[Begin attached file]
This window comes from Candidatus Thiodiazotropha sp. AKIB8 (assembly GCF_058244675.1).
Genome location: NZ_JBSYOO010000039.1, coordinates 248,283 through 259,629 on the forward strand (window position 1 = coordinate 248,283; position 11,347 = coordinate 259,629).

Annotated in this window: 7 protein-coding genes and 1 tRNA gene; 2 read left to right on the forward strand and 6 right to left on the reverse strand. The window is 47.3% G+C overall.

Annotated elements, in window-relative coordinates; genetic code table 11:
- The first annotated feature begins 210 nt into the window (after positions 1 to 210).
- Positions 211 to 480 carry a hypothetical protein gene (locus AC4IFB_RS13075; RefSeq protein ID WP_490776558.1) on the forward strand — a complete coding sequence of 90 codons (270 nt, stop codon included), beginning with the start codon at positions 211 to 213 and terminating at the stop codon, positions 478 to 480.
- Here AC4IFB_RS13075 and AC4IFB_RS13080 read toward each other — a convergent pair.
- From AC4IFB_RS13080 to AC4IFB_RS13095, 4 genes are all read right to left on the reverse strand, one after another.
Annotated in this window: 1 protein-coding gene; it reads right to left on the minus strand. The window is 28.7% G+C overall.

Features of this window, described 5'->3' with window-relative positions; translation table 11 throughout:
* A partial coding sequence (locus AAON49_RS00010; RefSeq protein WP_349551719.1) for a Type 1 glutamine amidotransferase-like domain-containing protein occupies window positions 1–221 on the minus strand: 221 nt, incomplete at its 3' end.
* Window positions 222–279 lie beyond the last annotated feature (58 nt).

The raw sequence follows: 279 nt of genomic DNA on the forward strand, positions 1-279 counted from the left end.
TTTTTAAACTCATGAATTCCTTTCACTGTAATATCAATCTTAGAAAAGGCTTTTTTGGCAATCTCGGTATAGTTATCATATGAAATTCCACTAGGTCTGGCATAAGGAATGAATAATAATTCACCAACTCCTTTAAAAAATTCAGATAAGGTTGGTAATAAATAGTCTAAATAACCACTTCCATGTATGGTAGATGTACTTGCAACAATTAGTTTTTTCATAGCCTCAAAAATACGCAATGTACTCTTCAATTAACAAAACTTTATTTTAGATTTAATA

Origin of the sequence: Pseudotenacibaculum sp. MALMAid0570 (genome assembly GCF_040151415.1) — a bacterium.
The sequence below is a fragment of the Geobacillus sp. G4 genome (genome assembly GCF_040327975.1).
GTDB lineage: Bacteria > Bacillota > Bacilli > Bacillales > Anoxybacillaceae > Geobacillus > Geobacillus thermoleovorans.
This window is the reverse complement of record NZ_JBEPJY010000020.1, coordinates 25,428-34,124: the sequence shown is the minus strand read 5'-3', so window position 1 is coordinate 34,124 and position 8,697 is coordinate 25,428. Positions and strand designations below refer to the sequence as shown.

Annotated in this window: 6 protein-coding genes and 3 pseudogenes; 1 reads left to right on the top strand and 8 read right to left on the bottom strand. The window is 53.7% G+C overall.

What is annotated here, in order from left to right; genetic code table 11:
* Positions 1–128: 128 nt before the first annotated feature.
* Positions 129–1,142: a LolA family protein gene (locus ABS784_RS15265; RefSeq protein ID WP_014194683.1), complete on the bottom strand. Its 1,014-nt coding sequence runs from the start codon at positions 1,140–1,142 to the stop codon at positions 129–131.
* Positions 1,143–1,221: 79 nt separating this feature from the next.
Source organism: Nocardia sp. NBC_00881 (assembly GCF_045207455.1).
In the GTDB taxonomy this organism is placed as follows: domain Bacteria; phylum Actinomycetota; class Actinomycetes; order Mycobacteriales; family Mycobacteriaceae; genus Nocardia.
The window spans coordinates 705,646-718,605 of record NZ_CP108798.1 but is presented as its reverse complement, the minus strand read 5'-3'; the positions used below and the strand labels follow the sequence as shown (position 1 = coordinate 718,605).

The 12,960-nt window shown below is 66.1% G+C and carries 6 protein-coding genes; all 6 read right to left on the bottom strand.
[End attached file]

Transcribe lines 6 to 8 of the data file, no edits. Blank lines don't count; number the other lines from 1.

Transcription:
- Positions 211 to 480 carry a hypothetical protein gene (locus AC4IFB_RS13075; RefSeq protein ID WP_490776558.1) on the forward strand — a complete coding sequence of 90 codons (270 nt, stop codon included), beginning with the start codon at positions 211 to 213 and terminating at the stop codon, positions 478 to 480.
- Here AC4IFB_RS13075 and AC4IFB_RS13080 read toward each other — a convergent pair.
- From AC4IFB_RS13080 to AC4IFB_RS13095, 4 genes are all read right to left on the reverse strand, one after another.